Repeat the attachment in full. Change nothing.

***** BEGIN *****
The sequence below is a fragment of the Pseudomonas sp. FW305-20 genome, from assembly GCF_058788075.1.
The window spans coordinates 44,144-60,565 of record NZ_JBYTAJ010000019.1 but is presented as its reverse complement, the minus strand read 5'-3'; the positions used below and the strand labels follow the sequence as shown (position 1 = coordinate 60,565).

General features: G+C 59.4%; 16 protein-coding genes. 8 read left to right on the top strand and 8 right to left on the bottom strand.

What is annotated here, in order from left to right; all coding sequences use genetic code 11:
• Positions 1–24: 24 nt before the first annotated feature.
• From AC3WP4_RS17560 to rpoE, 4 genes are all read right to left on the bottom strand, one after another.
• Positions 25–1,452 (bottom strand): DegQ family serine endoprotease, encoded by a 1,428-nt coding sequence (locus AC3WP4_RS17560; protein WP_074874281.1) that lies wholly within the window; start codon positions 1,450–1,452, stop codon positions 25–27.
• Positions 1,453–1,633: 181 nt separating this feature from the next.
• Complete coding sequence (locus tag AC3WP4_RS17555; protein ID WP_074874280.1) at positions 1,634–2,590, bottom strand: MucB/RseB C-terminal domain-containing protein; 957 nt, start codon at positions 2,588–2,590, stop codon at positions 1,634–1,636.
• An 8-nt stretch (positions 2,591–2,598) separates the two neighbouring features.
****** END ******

The sequence below is a fragment of the Pseudomonas sp. FW305-20 genome, from assembly GCF_058788075.1.
The window spans coordinates 44,144-60,565 of record NZ_JBYTAJ010000019.1 but is presented as its reverse complement, the minus strand read 5'-3'; the positions used below and the strand labels follow the sequence as shown (position 1 = coordinate 60,565).

General features: G+C 59.4%; 16 protein-coding genes. 8 read left to right on the top strand and 8 right to left on the bottom strand.

What is annotated here, in order from left to right; all coding sequences use genetic code 11:
• Positions 1–24: 24 nt before the first annotated feature.
• From AC3WP4_RS17560 to rpoE, 4 genes are all read right to left on the bottom strand, one after another.
• Positions 25–1,452 (bottom strand): DegQ family serine endoprotease, encoded by a 1,428-nt coding sequence (locus AC3WP4_RS17560; protein WP_074874281.1) that lies wholly within the window; start codon positions 1,450–1,452, stop codon positions 25–27.
• Positions 1,453–1,633: 181 nt separating this feature from the next.
• Complete coding sequence (locus tag AC3WP4_RS17555; protein ID WP_074874280.1) at positions 1,634–2,590, bottom strand: MucB/RseB C-terminal domain-containing protein; 957 nt, start codon at positions 2,588–2,590, stop codon at positions 1,634–1,636.
• An 8-nt stretch (positions 2,591–2,598) separates the two neighbouring features.